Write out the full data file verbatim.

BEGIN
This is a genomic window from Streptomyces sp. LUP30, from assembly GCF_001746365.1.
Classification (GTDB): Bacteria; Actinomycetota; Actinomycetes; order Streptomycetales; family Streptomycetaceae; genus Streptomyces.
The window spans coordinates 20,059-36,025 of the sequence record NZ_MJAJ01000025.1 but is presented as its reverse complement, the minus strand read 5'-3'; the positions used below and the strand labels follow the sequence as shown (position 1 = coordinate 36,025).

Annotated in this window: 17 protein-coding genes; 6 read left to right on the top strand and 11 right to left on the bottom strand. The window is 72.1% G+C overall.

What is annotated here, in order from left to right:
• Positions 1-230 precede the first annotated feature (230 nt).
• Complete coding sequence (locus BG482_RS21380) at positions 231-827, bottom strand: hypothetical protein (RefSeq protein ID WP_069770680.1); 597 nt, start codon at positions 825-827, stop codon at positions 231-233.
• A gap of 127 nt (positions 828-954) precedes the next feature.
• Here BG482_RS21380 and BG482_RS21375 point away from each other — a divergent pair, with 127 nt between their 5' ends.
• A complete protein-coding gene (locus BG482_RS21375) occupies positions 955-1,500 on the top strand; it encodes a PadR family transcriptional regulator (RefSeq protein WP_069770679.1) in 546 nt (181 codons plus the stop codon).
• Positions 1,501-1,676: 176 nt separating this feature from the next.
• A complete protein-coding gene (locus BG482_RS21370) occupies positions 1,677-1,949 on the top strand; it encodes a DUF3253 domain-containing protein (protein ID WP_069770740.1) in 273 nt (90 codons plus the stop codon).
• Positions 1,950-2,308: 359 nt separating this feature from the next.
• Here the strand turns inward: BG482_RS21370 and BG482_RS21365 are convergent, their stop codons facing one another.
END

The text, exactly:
This is a genomic window from Streptomyces sp. LUP30, from assembly GCF_001746365.1.
Classification (GTDB): Bacteria; Actinomycetota; Actinomycetes; order Streptomycetales; family Streptomycetaceae; genus Streptomyces.
The window spans coordinates 20,059-36,025 of the sequence record NZ_MJAJ01000025.1 but is presented as its reverse complement, the minus strand read 5'-3'; the positions used below and the strand labels follow the sequence as shown (position 1 = coordinate 36,025).

Annotated in this window: 17 protein-coding genes; 6 read left to right on the top strand and 11 right to left on the bottom strand. The window is 72.1% G+C overall.

What is annotated here, in order from left to right:
• Positions 1-230 precede the first annotated feature (230 nt).
• Complete coding sequence (locus BG482_RS21380) at positions 231-827, bottom strand: hypothetical protein (RefSeq protein ID WP_069770680.1); 597 nt, start codon at positions 825-827, stop codon at positions 231-233.
• A gap of 127 nt (positions 828-954) precedes the next feature.
• Here BG482_RS21380 and BG482_RS21375 point away from each other — a divergent pair, with 127 nt between their 5' ends.
• A complete protein-coding gene (locus BG482_RS21375) occupies positions 955-1,500 on the top strand; it encodes a PadR family transcriptional regulator (RefSeq protein WP_069770679.1) in 546 nt (181 codons plus the stop codon).
• Positions 1,501-1,676: 176 nt separating this feature from the next.
• A complete protein-coding gene (locus BG482_RS21370) occupies positions 1,677-1,949 on the top strand; it encodes a DUF3253 domain-containing protein (protein ID WP_069770740.1) in 273 nt (90 codons plus the stop codon).
• Positions 1,950-2,308: 359 nt separating this feature from the next.
• Here the strand turns inward: BG482_RS21370 and BG482_RS21365 are convergent, their stop codons facing one another.